Difference Maker

She uses paint, brushes, and volunteers to clean up graffiti and build communities

In Philadelphia, Jane Golden oversees the Mural Arts Program, which gets citizens involved in painting over graffiti while celebrating their history and culture.

By , / Correspondent

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    Jane Golden, founder and director of Philadelphia’s Mural Arts Program, stands in front of what she says is her favorite mural, titled ‘Autumn,’ in South Philadelphia. What began as an antigraffiti effort in
    1984 is now an exercise in community building, she says. She oversees the creation of 100 murals yearly.
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Twenty-six years ago, Jane Golden took to the streets of Philadelphia armed with paint, brushes, simple designs, and a small contingent of helpers.

Her goal? Wipe out the city's ugly graffiti. Her weapon of choice? Murals.

Today, 3,000 walls later, her work has morphed into the City of Philadelphia Mural Arts Program, the nation's largest such initiative, a joint, public-private mix of artmaking, art education, and art-as-therapy. A staff of 50 – many of them former graffiti artists themselves – helps her.

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Since 1984 they have put paintbrushes in the hands of more than 35,000 city kids. They have brought art to prison inmates and drug addicts, as well as wary stoop sitters. The waiting list for murals to be painted here is 2,000 walls long. Artists far beyond Philly want in on the design work.

Under Ms. Golden's tenure, Philadelphia has become known as "The City of Murals." The murals now incorporate mosaics, fabric, plant materials, even light and sound, and her canvases go beyond just walls to places such as an oil refinery tank.

Some 15,000 visitors last year took tours of Golden's murals. Many who come are officials from Paris, Rome, London, and other cities seeking graffiti-prevention advice and insights into how Mural Arts keeps the murals so remarkably undefaced.

The answer lies in collaborating with residents on each mural, Golden says. Averaging 30 feet by 35 feet and costing about $20,000 each, the murals are not imposed on a neighborhood but rather reflect the nature of that neighborhood, whether it's love of a Philadelphia musical great such as Patti LaBelle or Mario Lanza or a plea for racial harmony.

Murals now embellish the city's upscale arts and business districts, as well as poor neighborhoods.

Overseeing the creation of some 100 murals a year, the small, wiry Golden covers lots of ground. She talks fast, wears sensible shoes, and dresses simply, even when joined by local Philadelphia VIPs for a ribbon-cutting ceremony.

Earlier this fall, some local dignitaries came together outside a North Philadelphia drug treatment center to dedicate "Personal Renaissance," a five-story-high, 12,000-square-foot depiction of the process of addiction and recovery.

The making of the mural involved some 1,200 participants over 18 months.

To Golden, making murals depicting heroes, seekers, and slogans is part of community building. Her formula has several steps. First, draw on talented young recruits from the Mural Arts art education program in the public schools.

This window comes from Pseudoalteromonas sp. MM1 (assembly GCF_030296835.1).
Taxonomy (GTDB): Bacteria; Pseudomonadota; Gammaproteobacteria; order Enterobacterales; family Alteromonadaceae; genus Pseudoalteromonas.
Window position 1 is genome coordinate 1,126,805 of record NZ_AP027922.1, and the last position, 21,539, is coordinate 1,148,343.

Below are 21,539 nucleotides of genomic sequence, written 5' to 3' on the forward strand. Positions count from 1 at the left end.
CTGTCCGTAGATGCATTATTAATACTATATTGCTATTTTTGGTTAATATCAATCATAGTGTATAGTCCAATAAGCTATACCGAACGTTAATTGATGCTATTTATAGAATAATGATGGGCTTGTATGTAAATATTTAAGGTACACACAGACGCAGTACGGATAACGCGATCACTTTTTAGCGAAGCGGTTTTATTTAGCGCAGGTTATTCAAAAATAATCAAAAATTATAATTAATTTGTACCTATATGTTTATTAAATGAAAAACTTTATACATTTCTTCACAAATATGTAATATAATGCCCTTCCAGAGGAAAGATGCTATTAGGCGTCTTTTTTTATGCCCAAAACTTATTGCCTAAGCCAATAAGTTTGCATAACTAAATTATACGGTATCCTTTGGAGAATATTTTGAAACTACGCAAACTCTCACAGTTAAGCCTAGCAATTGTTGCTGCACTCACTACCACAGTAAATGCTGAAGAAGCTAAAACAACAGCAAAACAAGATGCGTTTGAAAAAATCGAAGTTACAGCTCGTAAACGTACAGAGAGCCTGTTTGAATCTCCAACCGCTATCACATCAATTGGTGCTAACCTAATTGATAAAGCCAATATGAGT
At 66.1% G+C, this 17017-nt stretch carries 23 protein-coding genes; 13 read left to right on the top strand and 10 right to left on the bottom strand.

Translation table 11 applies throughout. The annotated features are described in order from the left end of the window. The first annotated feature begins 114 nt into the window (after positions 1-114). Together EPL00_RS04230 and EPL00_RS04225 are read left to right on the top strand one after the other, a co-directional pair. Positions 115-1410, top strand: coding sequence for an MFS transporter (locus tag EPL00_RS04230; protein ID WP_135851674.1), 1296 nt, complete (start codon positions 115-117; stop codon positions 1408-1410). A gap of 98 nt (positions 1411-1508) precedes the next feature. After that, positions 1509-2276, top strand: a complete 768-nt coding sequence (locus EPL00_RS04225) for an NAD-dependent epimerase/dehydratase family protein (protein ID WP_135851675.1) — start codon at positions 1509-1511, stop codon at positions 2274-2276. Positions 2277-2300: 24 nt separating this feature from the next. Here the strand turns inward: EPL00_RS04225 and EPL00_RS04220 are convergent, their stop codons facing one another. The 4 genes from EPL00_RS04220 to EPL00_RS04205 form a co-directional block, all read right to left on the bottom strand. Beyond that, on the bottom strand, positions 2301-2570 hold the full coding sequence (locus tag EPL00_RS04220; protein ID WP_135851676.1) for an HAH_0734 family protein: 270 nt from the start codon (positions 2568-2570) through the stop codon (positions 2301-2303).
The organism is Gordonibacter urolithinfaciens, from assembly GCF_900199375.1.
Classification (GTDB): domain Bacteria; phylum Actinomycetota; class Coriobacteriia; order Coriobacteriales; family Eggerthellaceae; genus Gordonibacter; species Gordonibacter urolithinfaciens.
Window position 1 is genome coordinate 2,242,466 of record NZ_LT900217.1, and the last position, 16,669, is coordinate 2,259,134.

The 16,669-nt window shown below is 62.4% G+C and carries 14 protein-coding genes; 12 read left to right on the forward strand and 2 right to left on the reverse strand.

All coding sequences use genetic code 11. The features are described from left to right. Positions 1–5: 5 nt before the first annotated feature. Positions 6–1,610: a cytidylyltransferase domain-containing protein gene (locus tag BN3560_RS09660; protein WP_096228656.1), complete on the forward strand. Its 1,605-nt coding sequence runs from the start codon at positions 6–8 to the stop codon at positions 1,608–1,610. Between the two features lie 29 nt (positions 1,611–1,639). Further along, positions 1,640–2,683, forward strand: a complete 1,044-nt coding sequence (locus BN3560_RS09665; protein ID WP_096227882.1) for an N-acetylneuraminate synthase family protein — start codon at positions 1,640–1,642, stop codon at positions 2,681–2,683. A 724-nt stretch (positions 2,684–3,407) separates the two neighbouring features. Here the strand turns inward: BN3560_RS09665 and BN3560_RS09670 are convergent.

Next, tap residents for design ideas. Then refine the design until you get it right. And, finally, encourage people to come out and paint.

When they do come out – to paint, to find out what's going on, to weigh in – residents discover that they can come together to accomplish other things, too – like dealing with a vacant lot or a littered street or a problem with a school.

"I love being a city employee," Golden says. "To me it's an honor to be part of government and to figure out ways to better the lives of people."

"She is an incredible public servant," says Philadelphia Mayor Michael Nutter. Golden has worked for four different mayors over the years.

Not everyone is a fan of public murals. Inga Saffron, architecture critic of the Philadelphia Inquirer, returned here from a stint as a Moscow correspondent to find murals "all over the place. It struck me how much they were like [old-fashioned] Soviet propaganda," she says.

In Russia, the message typically was "work harder," while here, she says, the message is more philosophical: "It's a small world after all/ we're all family/ everyone is good," but dogmatic nonetheless.

Ms. Saffron also objects to the sheer number of murals, and says that the young people served by the program could be put to work creating more diverse forms of public art, particularly now that covering up graffiti seems to be no longer the chief goal of the program.

Golden grew up in Margate, N.J., the daughter of art-loving parents who early on exposed her to the politically motivated posters that artist Ben Shahn created during the 1930s Depression.

That inspired her to work on murals in Los Angeles after she graduated from Stanford University in 1977 with a degree in fine arts and political science.

As Golden joined other officials at the massive Personal Renaissance wall outside the drug treatment center, local participants in the real-life drama of drug addiction stood tentatively at the fringes. The words on the mural came from poems written and painted by proud clinic attendees.

"We're showing the neighbors we're not just a bunch of drug addicts. We are a member of the neighborhood," said a patient who identified herself only as Pat.

Down the block, local resident Yesenia Lopez says the mural's words give the wall deep significance.

"If you read it – if you really read it – you can change your life," she says.

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